Low Notes for warm -up

Discussion in 'Trumpet Discussion' started by anthony, Jul 12, 2009.

  1. anthony

    anthony Mezzo Piano User

    Mar 3, 2009
    I am a come back player and have been playing since Feb. I was wondering is it ok to play low notes as a warm up meaning below low C then B flat all the way down to F sharp , Thanks Anthony:cool:
  2. bobd0

    bobd0 Piano User

    Jan 10, 2009
    I think low notes are fine for warm up. More blood to the tissue and your lips stay relaxed and supple. I warm up with low notes and pedal tones with good results.
  3. anthony

    anthony Mezzo Piano User

    Mar 3, 2009
    Thanks for your reply I wonder why more players dont use low notes as warm ups ,Anthony:play:
  4. trumpetnick

    trumpetnick Fortissimo User

    Nov 16, 2005
    Vidin, Bulgaria
    We do Tony, don't make a big deal of it. When I have enough time I use a warm up from a book written by the the professor in Zurich Conservatoire (Musik Hochschule), Claude Rippas, the book is called Warm-Up from the middle Woodbrass Music SA - Sheet Music - Methods - CD - Instruments and accessories - Einspielen aus der Mitte - Rippas Claude

    Basically is slurred long tones starting from low C down to F (f is played with all 3 valves down and extended 3rd slide) and back up by adding one note more which is D. Every time played you add another note up of the F major scale. The whole method is based on starting with the middle register and expanding range in both directions.
  5. Al Innella

    Al Innella Forte User

    Aug 9, 2007
    Levittown , NY
    I prefer using middle range notes for a warm-up usually the 3rd space C and then work my down using arpeggios to peddle C then back up to C in staff,then up an octave , then up another one I feel it helps me set my embouchure for anything I may see on the band stand.
  6. Bachstul

    Bachstul Mezzo Forte User

    Jan 25, 2009
    ledger down as low as you want.

    A warm up should always be informal, non-ritual, and never the same by habit. Besides, if your band-mates here your same old brainless warm up (redundancy) all the time by habit, they might just be gritting their teeth, politely.

    Don't take it personal, I'm answering to everybody.
    Last edited: Jul 12, 2009
  7. rowuk

    rowuk Moderator Staff Member

    Jun 18, 2006
    if you are practicing an hour a day, it doesn't matter. You can probably even get away with NO WARMUP. If you are practicing less, then low impact stuff does less damage.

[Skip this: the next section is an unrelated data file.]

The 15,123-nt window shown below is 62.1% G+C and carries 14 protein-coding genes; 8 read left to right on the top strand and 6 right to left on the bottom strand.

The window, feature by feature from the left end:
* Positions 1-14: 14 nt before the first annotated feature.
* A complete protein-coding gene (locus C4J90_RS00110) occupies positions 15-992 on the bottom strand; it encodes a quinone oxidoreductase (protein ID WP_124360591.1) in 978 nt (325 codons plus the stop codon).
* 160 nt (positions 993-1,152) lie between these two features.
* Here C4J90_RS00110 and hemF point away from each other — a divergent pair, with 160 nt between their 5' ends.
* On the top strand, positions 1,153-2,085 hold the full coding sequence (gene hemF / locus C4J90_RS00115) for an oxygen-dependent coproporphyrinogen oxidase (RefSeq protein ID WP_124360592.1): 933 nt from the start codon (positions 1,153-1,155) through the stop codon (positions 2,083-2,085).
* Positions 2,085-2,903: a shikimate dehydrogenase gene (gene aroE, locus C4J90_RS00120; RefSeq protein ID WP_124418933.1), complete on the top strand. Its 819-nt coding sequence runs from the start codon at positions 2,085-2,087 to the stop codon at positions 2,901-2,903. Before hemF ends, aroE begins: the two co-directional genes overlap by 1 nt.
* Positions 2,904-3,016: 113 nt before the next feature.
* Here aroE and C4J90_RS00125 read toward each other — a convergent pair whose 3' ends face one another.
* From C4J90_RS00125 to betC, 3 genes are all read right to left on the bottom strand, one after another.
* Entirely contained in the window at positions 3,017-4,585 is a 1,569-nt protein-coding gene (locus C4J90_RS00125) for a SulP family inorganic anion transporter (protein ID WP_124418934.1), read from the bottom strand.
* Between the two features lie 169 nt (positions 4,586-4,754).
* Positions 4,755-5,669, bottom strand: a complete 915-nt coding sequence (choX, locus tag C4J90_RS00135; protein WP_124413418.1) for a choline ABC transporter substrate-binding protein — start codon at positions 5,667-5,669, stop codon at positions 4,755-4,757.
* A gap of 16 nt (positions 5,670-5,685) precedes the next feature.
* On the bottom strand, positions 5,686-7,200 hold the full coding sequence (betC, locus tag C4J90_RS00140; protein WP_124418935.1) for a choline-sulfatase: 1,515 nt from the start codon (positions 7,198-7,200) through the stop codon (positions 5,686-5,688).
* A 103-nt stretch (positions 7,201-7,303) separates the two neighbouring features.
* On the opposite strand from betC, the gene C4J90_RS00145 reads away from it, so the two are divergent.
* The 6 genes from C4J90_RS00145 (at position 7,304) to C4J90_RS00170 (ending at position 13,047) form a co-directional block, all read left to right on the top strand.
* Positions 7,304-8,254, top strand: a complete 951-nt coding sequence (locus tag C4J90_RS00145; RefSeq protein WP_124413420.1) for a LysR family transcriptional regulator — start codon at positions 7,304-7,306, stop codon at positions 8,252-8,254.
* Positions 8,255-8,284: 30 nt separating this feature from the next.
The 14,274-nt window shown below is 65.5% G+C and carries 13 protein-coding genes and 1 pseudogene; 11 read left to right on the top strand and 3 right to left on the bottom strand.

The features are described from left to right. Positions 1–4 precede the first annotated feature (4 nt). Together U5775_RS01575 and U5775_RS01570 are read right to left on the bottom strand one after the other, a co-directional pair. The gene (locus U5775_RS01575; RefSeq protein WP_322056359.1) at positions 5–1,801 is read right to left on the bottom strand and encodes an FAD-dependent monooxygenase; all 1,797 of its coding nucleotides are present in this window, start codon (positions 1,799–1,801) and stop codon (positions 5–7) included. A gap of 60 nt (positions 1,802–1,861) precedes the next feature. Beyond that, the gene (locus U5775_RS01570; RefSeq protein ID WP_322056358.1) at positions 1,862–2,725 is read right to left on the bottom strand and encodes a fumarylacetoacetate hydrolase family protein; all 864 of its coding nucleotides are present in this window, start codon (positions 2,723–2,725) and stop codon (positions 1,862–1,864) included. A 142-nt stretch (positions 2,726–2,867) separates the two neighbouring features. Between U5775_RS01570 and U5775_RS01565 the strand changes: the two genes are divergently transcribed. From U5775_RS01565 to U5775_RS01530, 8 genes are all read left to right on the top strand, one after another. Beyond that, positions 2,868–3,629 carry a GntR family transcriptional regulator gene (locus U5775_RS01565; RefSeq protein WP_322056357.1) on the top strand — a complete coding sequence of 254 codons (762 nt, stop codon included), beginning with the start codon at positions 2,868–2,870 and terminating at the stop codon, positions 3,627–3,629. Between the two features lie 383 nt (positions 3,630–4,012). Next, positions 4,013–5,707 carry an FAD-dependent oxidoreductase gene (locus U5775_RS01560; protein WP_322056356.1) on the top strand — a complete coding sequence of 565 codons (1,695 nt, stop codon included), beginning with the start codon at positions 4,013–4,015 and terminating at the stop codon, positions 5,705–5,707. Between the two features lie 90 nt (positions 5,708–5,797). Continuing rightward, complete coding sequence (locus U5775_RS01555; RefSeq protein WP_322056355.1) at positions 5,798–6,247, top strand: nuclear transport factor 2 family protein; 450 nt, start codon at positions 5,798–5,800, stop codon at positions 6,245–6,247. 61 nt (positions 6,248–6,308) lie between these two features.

You still need a daily routine to build good playing habits. That is different than "warmups".
  8. R.A.S.

    R.A.S. Pianissimo User

    Oct 13, 2004
    Woodbury, Minnesota
    Get Rich Willey's Book "Focal Point" For Trumpet. He starts you out in middle register and builds in both directions from there. Pick the pages you like, warmiing up only to a comfortable range up high. I suggest 15 minutes. Others do more.

    See if you can get a copy of Vacchiano's "Trumpet Routines". He's grandpa teacher on two sides for me (both Dr. David Baldwin and Manny Laureano studied with him), and this is great material for a 15-minute workout.

    Then go to etudes, solos, orchestral excerpts, and the like.

    When you have a day of heavy playing, just warm up. You'll be ready for the day. Somehow our chops know the feel, and psychologically it helps to have played note "X" that day already.

    Write if you need to know more. I have published lesson plans that would help you in going through the great literature, and I'd be glad to share.
  9. tedh1951

    tedh1951 Utimate User

    Oct 18, 2007
    The Wide Brown Land
    I'll go along with the "Focal Point" suggestion - a lot of good techniques there and allows you to start where you are most comfortable at a 2nd line G, or a 3rd space C and then expand from there - nice steady progressions with plenty of structured rest too. (Yes, I did buy it and I do use Rich's book). :thumbsup: I have little knowledge of the other publications suggested though.
  10. trumpetnick

    trumpetnick Fortissimo User

    Nov 16, 2005
    Vidin, Bulgaria
    I don't have Rich's book, but sounds very similar to Claude Rippas' warm ups. Rowuk made a valuable point. You need to separate warm-ups from Daily routine. While everybody needs a daily routine, there is many successful players who do not warm up at all. That's why I said "when I have enough time". I've been thought that everyone should be able to perform five minutes after you get to the concert hall/club etc. If you make yourself dependable on lengthy warm up you may get some unpleasant surprise - the reality is, that you don't have always the possibility to do all you want to before a rehearsal or performance. There is many tips online regarding daily routines. While you try to figure out your own, you may wish to look over those:

    Skill Building Trumpet Practicing Maximize You Practice Time Practice Effectively Trumpet Practice Skill Building
    How To Practice | purtle.com
    Trumpet Practice - Basic exercises, lip flexibility, and building range
    Wynton Marsalis: The Marsalis Recommended Recipe for Daily Practice
    Developing A Balanced Practice Routine For Trumpet | Articles | Archives | SBO Magazine
    YouTube - Trumpet Lesson #8 - Daily Routine

    You can google some more and find other helpful info

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